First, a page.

Tuesday, August 15, 2006

State Police Officer Charged With Battery

By Rene Romo, Journal Southern Bureau

LAS CRUCES— City police filed a criminal complaint Monday charging an off-duty State Police officer with aggravated battery for his alleged part in a fight last week.
Nicholas Zepeda, 23, was charged with two felony counts— aggravated battery with a deadly weapon and aggravated battery with intent to commit great bodily harm.
State Police spokesman Lt. Rick Anglada said Zepeda will be placed on administrative duties, pending the outcome of an internal investigation and the criminal case.
Zepeda, stationed in EspaƱola, was attending a training class in Las Cruces at the time of the incident, Anglada said.
According to a statement of facts filed in Magistrate Court, a dispute that began at a bar carried over to an apartment complex shortly after 2 a.m. Wednesday. Three men, including Zepeda, were involved in an altercation with Daniel Reyes, 23, of Las Cruces.
Amy Orlando, chief deputy district attorney, said prosecutors are considering filing charges against the two men who were with Zepeda. She said she did not expect charges would be filed against Reyes.
Reyes told an investigator that, as he was leaving the bar, he punched Zepeda because Zepeda allegedly insulted him.
Zepeda and two friends then drove to Reyes' apartment. Zepeda told police that as he approached Reyes, Reyes reached into the bed of his truck, grabbed a beer bottle and smashed it against Zepeda's head. A fight ensued.
Reyes told police he struck Zepeda with a bottle in self-defense after Zepeda and two other men arrived at his apartment complex and rushed him.
A witness told police a man matching Zepeda's description made "two quick stabbing movements" to Reyes' back with what appeared to be a piece of glass. Reyes suffered two puncture wounds to his back.

Wednesday, August 2, 2006

Police Settle Death Lawsuit

Wednesday, August 2, 2006
By Martin Salazar
Journal Staff Writer

A lawsuit filed over the September 2004 State Police shooting that left a ChimayĆ³ man dead has been settled, parties on both sides of the case confirmed Tuesday.
The amount of the settlement— executed in late April— wasn't disclosed.
Leo Lopez, 44, was fatally shot by an undercover State Police narcotics agent during a drug investigation on Sept. 22, 2004. His family filed a wrongful death suit in October 2005 alleging that police failed to identify themselves, that the officer shot Lopez without provocation and that authorities then withheld medical treatment, causing his death.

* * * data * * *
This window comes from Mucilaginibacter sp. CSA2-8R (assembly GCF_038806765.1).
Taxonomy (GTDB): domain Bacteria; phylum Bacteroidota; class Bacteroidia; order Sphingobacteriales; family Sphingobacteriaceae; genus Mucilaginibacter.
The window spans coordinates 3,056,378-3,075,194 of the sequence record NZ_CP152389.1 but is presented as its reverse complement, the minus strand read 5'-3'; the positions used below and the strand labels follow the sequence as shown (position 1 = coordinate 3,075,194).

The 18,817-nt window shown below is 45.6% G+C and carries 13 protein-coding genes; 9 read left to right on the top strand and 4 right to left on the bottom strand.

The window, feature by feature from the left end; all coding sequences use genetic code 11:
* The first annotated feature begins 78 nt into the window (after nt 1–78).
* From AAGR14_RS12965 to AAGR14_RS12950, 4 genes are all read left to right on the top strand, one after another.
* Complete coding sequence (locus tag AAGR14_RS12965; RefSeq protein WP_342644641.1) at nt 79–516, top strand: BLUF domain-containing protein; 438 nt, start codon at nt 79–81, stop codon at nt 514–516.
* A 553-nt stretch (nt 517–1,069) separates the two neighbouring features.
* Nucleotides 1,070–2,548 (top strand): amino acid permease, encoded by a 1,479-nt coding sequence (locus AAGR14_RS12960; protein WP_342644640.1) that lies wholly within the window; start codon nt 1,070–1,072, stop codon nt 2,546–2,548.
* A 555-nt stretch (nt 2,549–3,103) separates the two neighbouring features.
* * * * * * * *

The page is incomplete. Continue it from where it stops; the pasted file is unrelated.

State Police have said agents identified themselves as police officers when Lopez, who was inside his truck, "aggressively backed up in an apparent attempt to use his vehicle as a weapon against the officers." A State Police officer shot at the driver "while trying to protect himself and others from being severely injured or killed," the agency said.
An investigative grand jury determined in October that the shooting was justified, though the attorney representing the Lopez family has previously said that the grand jury may not have been given all the information in the case.
Plaintiffs attorney Robert Rothstein said he was bound by a confidentiality clause in the settlement and couldn't disclose how much the Lopez family was paid to drop its suit, which had been filed in state district court in Tierra Amarilla.
"My clients were very pleased with the overall settlement and glad to put it behind them," Rothstein said.
A stipulated order of dismissal dropping officer Sean Wallace, who the suit identified as the shooter, and Wallace's former supervisor Roman Jimenez as defendants was filed on April 26. On May 3, a stipulated dismissal order was filed dropping the suit against the remaining defendants— the State Police and the New Mexico Department of Public Safety.
DPS spokesman Peter Olson said he was prohibited by statute from disclosing the settlement amount, but he said the settlement wasn't an admission of wrongdoing by DPS or State Police.
"There are many, many reasons why lawsuits are settled," Olson said. "Among them are expediency and saving taxpayer money for prolonged lawsuits or trials."
Under state law, settlements handled by the state Risk Management Division remain confidential for six months.
Olson said Wallace is still a State Police officer. Jimenez, who had been overseeing the Region III narcotics task force, is now assistant district commander for the State Police district in Deming.
Wallace was named in another 2003 lawsuit alleging excessive force when he worked for State Police in Las Vegas. Wallace had been accused in the suit of battering a man after pulling him over without probable cause. The suit was settled for $19,999 in September 2005.
State Police have refused to confirm that Wallace was indeed the officer who fatally shot Lopez. The agency also has denied multiple requests from the Journal and other media outlets in New Mexico to inspect incident reports from the Sept. 22 shooting that resulted in Lopez's death.
The Journal, Santa Fe New Mexican, Rio Grande Sun and the Albuquerque-based New Mexico Foundation for Open Government filed suit against DPS in August 2005 to get access to the reports. That case is still pending.